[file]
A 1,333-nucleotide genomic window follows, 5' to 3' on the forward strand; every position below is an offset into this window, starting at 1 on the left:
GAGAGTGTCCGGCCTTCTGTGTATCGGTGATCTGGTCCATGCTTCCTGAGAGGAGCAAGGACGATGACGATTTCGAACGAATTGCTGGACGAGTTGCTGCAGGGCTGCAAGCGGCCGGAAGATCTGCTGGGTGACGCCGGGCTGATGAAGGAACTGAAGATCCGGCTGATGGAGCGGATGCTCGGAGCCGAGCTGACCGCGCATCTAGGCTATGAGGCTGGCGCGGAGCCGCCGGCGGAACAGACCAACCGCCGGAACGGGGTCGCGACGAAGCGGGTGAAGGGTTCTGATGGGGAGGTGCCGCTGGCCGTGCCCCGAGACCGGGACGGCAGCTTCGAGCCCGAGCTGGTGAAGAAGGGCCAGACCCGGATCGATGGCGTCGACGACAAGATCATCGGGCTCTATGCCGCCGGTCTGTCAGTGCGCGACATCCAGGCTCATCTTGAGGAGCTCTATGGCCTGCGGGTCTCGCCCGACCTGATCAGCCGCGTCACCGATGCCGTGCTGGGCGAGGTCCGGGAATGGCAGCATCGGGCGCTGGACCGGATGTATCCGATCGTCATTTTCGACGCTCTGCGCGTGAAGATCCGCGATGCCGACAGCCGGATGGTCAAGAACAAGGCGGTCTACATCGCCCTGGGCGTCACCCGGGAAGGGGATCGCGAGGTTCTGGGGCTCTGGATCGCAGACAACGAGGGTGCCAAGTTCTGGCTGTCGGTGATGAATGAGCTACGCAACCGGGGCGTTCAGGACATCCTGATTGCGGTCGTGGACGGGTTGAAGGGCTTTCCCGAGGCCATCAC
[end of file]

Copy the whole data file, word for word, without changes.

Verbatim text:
A 1,333-nucleotide genomic window follows, 5' to 3' on the forward strand; every position below is an offset into this window, starting at 1 on the left:
GAGAGTGTCCGGCCTTCTGTGTATCGGTGATCTGGTCCATGCTTCCTGAGAGGAGCAAGGACGATGACGATTTCGAACGAATTGCTGGACGAGTTGCTGCAGGGCTGCAAGCGGCCGGAAGATCTGCTGGGTGACGCCGGGCTGATGAAGGAACTGAAGATCCGGCTGATGGAGCGGATGCTCGGAGCCGAGCTGACCGCGCATCTAGGCTATGAGGCTGGCGCGGAGCCGCCGGCGGAACAGACCAACCGCCGGAACGGGGTCGCGACGAAGCGGGTGAAGGGTTCTGATGGGGAGGTGCCGCTGGCCGTGCCCCGAGACCGGGACGGCAGCTTCGAGCCCGAGCTGGTGAAGAAGGGCCAGACCCGGATCGATGGCGTCGACGACAAGATCATCGGGCTCTATGCCGCCGGTCTGTCAGTGCGCGACATCCAGGCTCATCTTGAGGAGCTCTATGGCCTGCGGGTCTCGCCCGACCTGATCAGCCGCGTCACCGATGCCGTGCTGGGCGAGGTCCGGGAATGGCAGCATCGGGCGCTGGACCGGATGTATCCGATCGTCATTTTCGACGCTCTGCGCGTGAAGATCCGCGATGCCGACAGCCGGATGGTCAAGAACAAGGCGGTCTACATCGCCCTGGGCGTCACCCGGGAAGGGGATCGCGAGGTTCTGGGGCTCTGGATCGCAGACAACGAGGGTGCCAAGTTCTGGCTGTCGGTGATGAATGAGCTACGCAACCGGGGCGTTCAGGACATCCTGATTGCGGTCGTGGACGGGTTGAAGGGCTTTCCCGAGGCCATCAC